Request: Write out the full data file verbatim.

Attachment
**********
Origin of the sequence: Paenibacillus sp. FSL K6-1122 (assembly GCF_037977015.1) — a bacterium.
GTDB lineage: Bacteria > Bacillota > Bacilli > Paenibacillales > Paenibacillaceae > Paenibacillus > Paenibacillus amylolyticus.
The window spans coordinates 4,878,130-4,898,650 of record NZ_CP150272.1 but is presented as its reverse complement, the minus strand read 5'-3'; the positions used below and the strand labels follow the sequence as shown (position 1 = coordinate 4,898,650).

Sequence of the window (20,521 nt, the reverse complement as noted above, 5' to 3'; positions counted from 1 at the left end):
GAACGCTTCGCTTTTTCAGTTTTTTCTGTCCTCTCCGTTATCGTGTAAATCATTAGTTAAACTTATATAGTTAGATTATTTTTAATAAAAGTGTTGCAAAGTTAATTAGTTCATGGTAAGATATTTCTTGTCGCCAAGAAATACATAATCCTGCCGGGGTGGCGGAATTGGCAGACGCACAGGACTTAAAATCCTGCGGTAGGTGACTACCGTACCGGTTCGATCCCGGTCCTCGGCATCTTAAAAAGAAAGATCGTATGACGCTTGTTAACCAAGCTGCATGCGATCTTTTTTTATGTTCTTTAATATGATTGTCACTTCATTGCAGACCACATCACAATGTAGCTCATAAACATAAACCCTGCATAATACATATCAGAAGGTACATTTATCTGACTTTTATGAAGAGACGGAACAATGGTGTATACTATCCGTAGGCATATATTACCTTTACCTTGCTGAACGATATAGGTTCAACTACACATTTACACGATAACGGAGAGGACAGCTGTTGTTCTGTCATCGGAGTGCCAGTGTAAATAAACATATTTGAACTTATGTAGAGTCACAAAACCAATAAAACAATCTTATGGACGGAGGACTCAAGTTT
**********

Origin of the sequence: Paenibacillus sp. FSL K6-1122 (assembly GCF_037977015.1) — a bacterium.
GTDB lineage: Bacteria > Bacillota > Bacilli > Paenibacillales > Paenibacillaceae > Paenibacillus > Paenibacillus amylolyticus.
The window spans coordinates 4,878,130-4,898,650 of record NZ_CP150272.1 but is presented as its reverse complement, the minus strand read 5'-3'; the positions used below and the strand labels follow the sequence as shown (position 1 = coordinate 4,898,650).

Sequence of the window (20,521 nt, the reverse complement as noted above, 5' to 3'; positions counted from 1 at the left end):
GAACGCTTCGCTTTTTCAGTTTTTTCTGTCCTCTCCGTTATCGTGTAAATCATTAGTTAAACTTATATAGTTAGATTATTTTTAATAAAAGTGTTGCAAAGTTAATTAGTTCATGGTAAGATATTTCTTGTCGCCAAGAAATACATAATCCTGCCGGGGTGGCGGAATTGGCAGACGCACAGGACTTAAAATCCTGCGGTAGGTGACTACCGTACCGGTTCGATCCCGGTCCTCGGCATCTTAAAAAGAAAGATCGTATGACGCTTGTTAACCAAGCTGCATGCGATCTTTTTTTATGTTCTTTAATATGATTGTCACTTCATTGCAGACCACATCACAATGTAGCTCATAAACATAAACCCTGCATAATACATATCAGAAGGTACATTTATCTGACTTTTATGAAGAGACGGAACAATGGTGTATACTATCCGTAGGCATATATTACCTTTACCTTGCTGAACGATATAGGTTCAACTACACATTTACACGATAACGGAGAGGACAGCTGTTGTTCTGTCATCGGAGTGCCAGTGTAAATAAACATATTTGAACTTATGTAGAGTCACAAAACCAATAAAACAATCTTATGGACGGAGGACTCAAGTTT